Chicago cannot, and will not stay separated from itself forever. We have a choice whether we will come together in service or through tragedy. One side of town cannot stem the tide of violence alone. The people at Northwestern Memorial, one of the dwindling number of level one trauma centers in the city, know that it can’t. The Chicago Cares bi-annual Serve-a-Thon can be a memorable afternoon or the beginning of something more. Chicago needs it to be something more. Groups like Ceasefire/Cure Violence, church groups and others have the desire to take ownership of their communities and build a more peaceful city. But they’re often isolated and exhausted facing summer after summer of an ever-intensifying uphill battle without much help from an Emanuel administration that either treats them like part of the problem, or manipulates crime statistics to justify disregarding the problem altogether.
Through their efforts the people of Northwestern Memorial Hospital could change the destinies of hundreds or even thousands of Chicagoans. The opportunity is real. Instead of one day wheeling a man who used to be a Kipling student into surgery, the day could come when they quietly staff an empty emergency room on a hot, summer Friday night. That kind of impact is a volunteer experience worth building.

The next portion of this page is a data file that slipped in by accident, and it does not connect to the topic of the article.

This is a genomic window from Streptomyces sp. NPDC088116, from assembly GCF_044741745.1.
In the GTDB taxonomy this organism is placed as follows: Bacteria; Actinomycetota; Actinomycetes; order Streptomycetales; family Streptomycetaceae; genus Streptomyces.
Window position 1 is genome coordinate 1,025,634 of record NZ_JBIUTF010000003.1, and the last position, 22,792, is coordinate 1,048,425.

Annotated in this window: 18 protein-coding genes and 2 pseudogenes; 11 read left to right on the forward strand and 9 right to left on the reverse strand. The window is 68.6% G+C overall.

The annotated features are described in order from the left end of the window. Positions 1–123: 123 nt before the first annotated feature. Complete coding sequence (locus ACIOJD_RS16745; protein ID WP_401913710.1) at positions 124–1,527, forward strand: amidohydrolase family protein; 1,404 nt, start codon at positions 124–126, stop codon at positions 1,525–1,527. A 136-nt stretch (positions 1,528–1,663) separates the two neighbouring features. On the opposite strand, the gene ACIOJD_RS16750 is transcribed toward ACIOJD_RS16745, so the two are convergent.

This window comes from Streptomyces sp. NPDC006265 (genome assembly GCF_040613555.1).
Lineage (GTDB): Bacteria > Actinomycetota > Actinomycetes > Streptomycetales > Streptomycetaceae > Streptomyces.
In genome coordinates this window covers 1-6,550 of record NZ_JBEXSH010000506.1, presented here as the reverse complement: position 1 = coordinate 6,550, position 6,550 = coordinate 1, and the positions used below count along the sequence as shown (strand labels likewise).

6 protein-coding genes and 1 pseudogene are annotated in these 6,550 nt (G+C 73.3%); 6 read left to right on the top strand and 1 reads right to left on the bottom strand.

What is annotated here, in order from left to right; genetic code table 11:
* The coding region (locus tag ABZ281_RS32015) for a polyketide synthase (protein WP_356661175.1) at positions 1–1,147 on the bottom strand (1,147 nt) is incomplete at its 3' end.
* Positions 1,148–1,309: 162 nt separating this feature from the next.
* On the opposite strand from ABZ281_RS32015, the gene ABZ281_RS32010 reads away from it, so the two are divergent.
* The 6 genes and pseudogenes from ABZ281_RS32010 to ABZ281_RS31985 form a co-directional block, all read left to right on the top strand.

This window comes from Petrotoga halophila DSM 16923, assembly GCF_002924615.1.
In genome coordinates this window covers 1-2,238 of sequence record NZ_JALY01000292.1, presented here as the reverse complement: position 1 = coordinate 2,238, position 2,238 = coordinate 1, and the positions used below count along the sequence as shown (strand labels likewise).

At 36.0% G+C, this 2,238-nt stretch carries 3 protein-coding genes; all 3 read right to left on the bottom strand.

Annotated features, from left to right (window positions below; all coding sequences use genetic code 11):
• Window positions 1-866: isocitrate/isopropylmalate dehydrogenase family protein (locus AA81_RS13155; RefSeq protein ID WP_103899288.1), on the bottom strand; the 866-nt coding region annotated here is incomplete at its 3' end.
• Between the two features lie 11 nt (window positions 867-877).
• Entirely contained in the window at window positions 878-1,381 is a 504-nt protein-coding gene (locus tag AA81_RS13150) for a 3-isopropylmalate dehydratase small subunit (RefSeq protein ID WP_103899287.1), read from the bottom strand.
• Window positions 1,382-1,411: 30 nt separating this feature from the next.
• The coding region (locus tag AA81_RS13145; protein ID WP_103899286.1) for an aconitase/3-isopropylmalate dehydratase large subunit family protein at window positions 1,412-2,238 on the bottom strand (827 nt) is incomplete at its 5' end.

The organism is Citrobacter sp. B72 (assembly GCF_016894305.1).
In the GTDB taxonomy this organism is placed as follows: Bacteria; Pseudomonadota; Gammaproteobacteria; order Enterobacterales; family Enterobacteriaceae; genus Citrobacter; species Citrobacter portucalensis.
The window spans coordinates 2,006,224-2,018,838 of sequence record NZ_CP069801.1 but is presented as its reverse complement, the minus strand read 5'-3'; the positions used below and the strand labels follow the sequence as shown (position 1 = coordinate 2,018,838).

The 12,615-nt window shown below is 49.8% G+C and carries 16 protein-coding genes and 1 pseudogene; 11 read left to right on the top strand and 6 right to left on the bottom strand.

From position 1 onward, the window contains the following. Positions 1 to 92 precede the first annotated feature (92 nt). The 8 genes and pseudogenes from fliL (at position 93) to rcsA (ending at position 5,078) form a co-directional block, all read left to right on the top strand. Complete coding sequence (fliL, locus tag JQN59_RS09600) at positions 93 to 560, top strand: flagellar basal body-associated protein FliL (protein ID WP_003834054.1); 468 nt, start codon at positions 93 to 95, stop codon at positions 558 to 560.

So on behalf of Washington Heights, I’d like to thank Chicago Cares for coming by to see us. Please, don’t be a stranger.
The full Chicago Tonight Panel video
Since 1991, Chicago Cares volunteers have completed more than 1.4 million hours of service through over 30,000 group volunteer projects.Chicago Cares builds volunteer experiences that mobilize and inspire people to make Chicago a stronger community.
We work closely with community leaders to identify and research critical needs and develop targeted programs which mobilize thousands of volunteers to address those needs. Our programs make Chicago a better place to live for everyone. We inspire people to give of their time and energy, creating a real sense of community and shared responsibility.